Race: a social construct

Multiracial group in pool

Race is a way of classifying people into groups based on physical characteristics. These groups are socially constructed and there is no evidence to support biological ideas of races.

‘More than a century’s worth of biological study has failed to explain folk-racial categories in terms of genetic categories. This failure is due in large part to the well-documented fact that, as with any differences between human populations, the genetic differences within folk-racial categories range over a distribution that is larger than the average genetic differences between these categories’ (Clough & Loges 2008, p. 81).

Race is a socially constructed category that positions people in different ways so that some people have access to more resources and power than others. To avoid the trap of reifying race as biological entity, many authors write ‘race’ (using single quotation marks) rather than race, to indicate that the concept is problematic  (Nado Aveling, Murdoch University).

You will examine race as a social construct and how whiteness is positioned as the norm against which everything else is measured. This becomes the backdrop to teachers becoming better equipped to construct an anti-racism pedagogy and an inclusive curriculum that addresses racism, ethnicity and discrimination.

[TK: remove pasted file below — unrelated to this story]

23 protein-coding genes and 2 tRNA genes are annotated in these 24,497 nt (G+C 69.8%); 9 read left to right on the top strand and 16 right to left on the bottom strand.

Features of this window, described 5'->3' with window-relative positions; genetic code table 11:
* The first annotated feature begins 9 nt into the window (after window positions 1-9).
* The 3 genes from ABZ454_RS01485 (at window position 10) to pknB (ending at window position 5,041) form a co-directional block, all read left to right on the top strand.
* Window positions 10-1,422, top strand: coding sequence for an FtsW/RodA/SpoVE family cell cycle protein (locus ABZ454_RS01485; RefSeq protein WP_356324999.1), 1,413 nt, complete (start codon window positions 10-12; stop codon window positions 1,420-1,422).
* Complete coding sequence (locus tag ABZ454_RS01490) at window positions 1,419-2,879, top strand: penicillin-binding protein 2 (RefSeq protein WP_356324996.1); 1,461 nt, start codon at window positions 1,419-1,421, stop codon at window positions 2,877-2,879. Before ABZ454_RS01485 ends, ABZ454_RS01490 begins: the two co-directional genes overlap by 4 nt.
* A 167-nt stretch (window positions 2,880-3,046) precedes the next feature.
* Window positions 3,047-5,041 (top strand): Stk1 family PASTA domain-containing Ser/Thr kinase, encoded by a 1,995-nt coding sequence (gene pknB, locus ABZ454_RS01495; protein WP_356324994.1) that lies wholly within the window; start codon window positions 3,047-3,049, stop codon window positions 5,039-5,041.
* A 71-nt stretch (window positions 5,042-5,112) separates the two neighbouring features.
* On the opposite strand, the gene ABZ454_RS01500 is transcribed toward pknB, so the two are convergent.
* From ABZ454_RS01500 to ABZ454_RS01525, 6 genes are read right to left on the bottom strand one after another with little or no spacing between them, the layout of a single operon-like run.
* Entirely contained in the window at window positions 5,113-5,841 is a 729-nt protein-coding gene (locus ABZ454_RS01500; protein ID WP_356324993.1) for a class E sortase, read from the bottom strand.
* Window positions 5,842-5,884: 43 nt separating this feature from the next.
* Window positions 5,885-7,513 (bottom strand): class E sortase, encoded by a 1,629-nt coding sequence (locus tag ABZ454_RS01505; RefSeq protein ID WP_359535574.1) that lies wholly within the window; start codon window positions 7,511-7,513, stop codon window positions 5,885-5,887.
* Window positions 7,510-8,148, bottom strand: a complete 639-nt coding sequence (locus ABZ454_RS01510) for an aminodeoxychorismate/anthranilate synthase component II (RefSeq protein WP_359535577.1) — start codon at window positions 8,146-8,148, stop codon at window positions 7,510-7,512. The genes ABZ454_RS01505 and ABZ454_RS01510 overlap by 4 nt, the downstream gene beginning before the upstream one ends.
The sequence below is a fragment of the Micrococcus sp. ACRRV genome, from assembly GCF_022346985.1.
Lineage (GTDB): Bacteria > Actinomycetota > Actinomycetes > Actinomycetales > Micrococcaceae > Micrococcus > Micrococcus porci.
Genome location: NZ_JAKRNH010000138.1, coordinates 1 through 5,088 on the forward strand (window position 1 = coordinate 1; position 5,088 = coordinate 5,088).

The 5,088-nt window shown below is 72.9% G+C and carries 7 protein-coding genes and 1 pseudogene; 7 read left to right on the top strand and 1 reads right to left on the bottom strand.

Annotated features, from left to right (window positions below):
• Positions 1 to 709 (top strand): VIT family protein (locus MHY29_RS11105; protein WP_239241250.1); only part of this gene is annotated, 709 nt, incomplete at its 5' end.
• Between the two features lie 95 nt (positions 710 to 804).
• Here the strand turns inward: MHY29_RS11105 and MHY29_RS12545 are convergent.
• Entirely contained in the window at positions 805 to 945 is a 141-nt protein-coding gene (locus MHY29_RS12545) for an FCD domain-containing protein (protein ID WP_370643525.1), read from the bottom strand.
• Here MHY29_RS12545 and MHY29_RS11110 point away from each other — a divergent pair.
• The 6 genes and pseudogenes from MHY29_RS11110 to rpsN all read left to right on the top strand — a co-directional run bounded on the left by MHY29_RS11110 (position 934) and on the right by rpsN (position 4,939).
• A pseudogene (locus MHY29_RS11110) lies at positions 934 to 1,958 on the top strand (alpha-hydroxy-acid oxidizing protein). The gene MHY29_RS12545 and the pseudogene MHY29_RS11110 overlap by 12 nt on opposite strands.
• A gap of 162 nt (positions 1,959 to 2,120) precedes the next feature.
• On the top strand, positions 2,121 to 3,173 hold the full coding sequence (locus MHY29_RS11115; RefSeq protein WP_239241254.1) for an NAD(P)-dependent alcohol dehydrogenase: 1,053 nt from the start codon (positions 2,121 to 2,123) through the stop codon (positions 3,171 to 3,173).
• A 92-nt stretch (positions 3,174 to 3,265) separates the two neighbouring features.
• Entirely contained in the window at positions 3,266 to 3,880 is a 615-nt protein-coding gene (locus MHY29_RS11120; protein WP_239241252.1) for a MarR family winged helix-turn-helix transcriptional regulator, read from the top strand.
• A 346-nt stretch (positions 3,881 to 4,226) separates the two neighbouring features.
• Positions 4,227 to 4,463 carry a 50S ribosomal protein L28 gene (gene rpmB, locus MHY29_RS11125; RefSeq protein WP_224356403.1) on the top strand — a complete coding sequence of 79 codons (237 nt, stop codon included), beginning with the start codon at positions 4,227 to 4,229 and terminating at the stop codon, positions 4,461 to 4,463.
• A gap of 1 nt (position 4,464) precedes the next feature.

If social justice seeks to provide “equitable outcomes to marginalised groups by recognising past disadvantage and existence of structural barriers embedded in the social, economic and political system that perpetuate systemic discrimination” then our focus must  be on those groups of students who are served least well by our schools.[1]

Use Peggy McIntosh’s ‘White Privilege Checklist’—found within The Invisible Knapsack video—to consider the privileges that apply to you or that you have encountered.

The Invisible Knapsack

See also: https://www.deanza.edu/faculty/lewisjulie/White%20Priviledge%20Unpacking%20the%20Invisible%20Knapsack.pdf


Related content

Race video

Explorations of race

Activity: Explore a range of Australian and international resources and media on race and racism.

Read More

References

Clough, S & Loges, W 2008, ‘Racist value judgments as objectively false beliefs: A philosophical and social-psychological analysis’, Journal of Social Philosophy, vol.39, no.1, p. 81.

[1] http://our.murdoch.edu.au/Equal-opportunity-and-social-justice/